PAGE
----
The Law did not contain any prohibition, anywhere, on a man having sex with a woman eligible to marry, regardless of whether he was single or married, but I recently had a fellow arguing with me on this subject. He claims “premarital sex” is a sin and he used Deuteronomy 22:21 as the centerpiece of his argument. The problem there is the woman who was sentenced to death in that passage was a betrothed woman who was found to NOT be a virgin on her wedding night.

The thing is, the very next passage (verses 22-23) describes a man who has sex with a betrothed virgin getting put to death because “he violated his neighbors wife.” That’s one way to say adultery, but the fact is that a betrothed virgin was legally married.

To complicate matters, the English translation of verse 21 says the woman is to be put to death because she committed a great folly and “played the harlot” in her father’s house. I’ll skip over the confusion the word “harlot” creates for now (it convinces people that “premarital sex” is some kind of sin) but I’ll cover it later. The word translated as “played the harlot” in Deuteronomy 22:21 is the specific term liz-nō-wṯ and there are only 5 occurrences of this word, which is a form of our old friend “zanah.” The question is what “liz-nō-wṯ” actually means, so we first look at the other usages of the term and the five times “liz-nō-wṯ” is used are:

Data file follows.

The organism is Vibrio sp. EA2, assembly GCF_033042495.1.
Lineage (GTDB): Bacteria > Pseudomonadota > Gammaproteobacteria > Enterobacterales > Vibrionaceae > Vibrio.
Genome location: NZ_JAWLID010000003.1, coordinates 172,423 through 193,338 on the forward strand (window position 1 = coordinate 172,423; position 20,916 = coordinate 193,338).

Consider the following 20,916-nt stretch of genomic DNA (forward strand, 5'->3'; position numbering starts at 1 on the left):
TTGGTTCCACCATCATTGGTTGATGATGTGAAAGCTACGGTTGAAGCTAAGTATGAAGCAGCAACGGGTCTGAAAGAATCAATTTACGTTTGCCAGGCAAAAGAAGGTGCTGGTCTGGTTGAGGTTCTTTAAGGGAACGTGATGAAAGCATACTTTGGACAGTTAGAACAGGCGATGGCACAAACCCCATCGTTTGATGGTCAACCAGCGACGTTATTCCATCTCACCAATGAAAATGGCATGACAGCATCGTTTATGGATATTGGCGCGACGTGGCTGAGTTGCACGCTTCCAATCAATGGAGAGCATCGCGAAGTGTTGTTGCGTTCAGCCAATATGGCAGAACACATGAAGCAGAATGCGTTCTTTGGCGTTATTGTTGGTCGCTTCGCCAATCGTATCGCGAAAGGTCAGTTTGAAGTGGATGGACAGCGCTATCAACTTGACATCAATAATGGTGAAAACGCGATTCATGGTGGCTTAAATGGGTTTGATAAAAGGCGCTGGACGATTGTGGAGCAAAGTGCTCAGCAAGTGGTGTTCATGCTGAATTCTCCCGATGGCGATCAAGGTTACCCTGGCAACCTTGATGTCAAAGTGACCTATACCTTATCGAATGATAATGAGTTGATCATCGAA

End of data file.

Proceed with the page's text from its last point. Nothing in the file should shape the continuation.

1) Leviticus 20:5 (Defined in the text as Molech worship)
2) Leviticus 20:6 (Defined in the text as using mediums and spiritists)
3) Leviticus 21:9 (Contextually implied as being sexual idolatry)
4) Numbers 25:1 (Defined in the text as Baal worship)
5) Deuteronomy 22:21 (A woman found not to be a virgin on her wedding night)

So the question is, why, when the facts support a conclusion of adultery, did Moses use the term “liz-nō-wṯ” which is defined in the other uses as idolatry? Is it possible that in her acts of adultery the woman is signifying her rejection of God, His Law and precepts of purity? This follows the idea that idolatry is spiritual adultery in the same way that adultery is physical idolatry. Idolatry is giving something that belongs only to God to someone or something else and adultery is a wife giving to some other man something that belongs only to her husband. In both cases there is an obligation that is being violated.